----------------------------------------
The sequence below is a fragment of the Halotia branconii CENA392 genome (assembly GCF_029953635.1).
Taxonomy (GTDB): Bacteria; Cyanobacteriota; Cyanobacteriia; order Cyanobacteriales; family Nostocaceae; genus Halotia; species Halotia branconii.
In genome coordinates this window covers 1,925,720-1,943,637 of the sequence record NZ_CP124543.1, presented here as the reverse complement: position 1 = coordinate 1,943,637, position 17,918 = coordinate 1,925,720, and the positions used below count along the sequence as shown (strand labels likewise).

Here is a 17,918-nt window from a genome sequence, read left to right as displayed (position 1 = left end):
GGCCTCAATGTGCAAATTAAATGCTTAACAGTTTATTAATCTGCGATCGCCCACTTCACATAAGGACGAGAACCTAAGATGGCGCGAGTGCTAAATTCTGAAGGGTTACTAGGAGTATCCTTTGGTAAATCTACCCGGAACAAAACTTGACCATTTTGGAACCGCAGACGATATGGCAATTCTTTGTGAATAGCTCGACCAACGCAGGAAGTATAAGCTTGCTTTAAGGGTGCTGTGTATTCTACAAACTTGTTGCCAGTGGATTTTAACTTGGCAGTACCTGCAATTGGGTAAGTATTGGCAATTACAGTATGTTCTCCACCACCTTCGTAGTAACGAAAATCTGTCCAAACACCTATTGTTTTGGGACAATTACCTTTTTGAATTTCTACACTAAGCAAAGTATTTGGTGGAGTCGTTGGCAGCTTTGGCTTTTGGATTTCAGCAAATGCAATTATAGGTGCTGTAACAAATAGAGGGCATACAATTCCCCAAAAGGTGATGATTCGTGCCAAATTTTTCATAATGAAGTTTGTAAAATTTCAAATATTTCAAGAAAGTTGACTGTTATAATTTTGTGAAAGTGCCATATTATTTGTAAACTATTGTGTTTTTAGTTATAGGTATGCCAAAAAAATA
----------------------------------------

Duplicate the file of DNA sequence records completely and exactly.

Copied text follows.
The sequence below is a fragment of the Halotia branconii CENA392 genome (assembly GCF_029953635.1).
Taxonomy (GTDB): Bacteria; Cyanobacteriota; Cyanobacteriia; order Cyanobacteriales; family Nostocaceae; genus Halotia; species Halotia branconii.
In genome coordinates this window covers 1,925,720-1,943,637 of the sequence record NZ_CP124543.1, presented here as the reverse complement: position 1 = coordinate 1,943,637, position 17,918 = coordinate 1,925,720, and the positions used below count along the sequence as shown (strand labels likewise).

Here is a 17,918-nt window from a genome sequence, read left to right as displayed (position 1 = left end):
GGCCTCAATGTGCAAATTAAATGCTTAACAGTTTATTAATCTGCGATCGCCCACTTCACATAAGGACGAGAACCTAAGATGGCGCGAGTGCTAAATTCTGAAGGGTTACTAGGAGTATCCTTTGGTAAATCTACCCGGAACAAAACTTGACCATTTTGGAACCGCAGACGATATGGCAATTCTTTGTGAATAGCTCGACCAACGCAGGAAGTATAAGCTTGCTTTAAGGGTGCTGTGTATTCTACAAACTTGTTGCCAGTGGATTTTAACTTGGCAGTACCTGCAATTGGGTAAGTATTGGCAATTACAGTATGTTCTCCACCACCTTCGTAGTAACGAAAATCTGTCCAAACACCTATTGTTTTGGGACAATTACCTTTTTGAATTTCTACACTAAGCAAAGTATTTGGTGGAGTCGTTGGCAGCTTTGGCTTTTGGATTTCAGCAAATGCAATTATAGGTGCTGTAACAAATAGAGGGCATACAATTCCCCAAAAGGTGATGATTCGTGCCAAATTTTTCATAATGAAGTTTGTAAAATTTCAAATATTTCAAGAAAGTTGACTGTTATAATTTTGTGAAAGTGCCATATTATTTGTAAACTATTGTGTTTTTAGTTATAGGTATGCCAAAAAAATA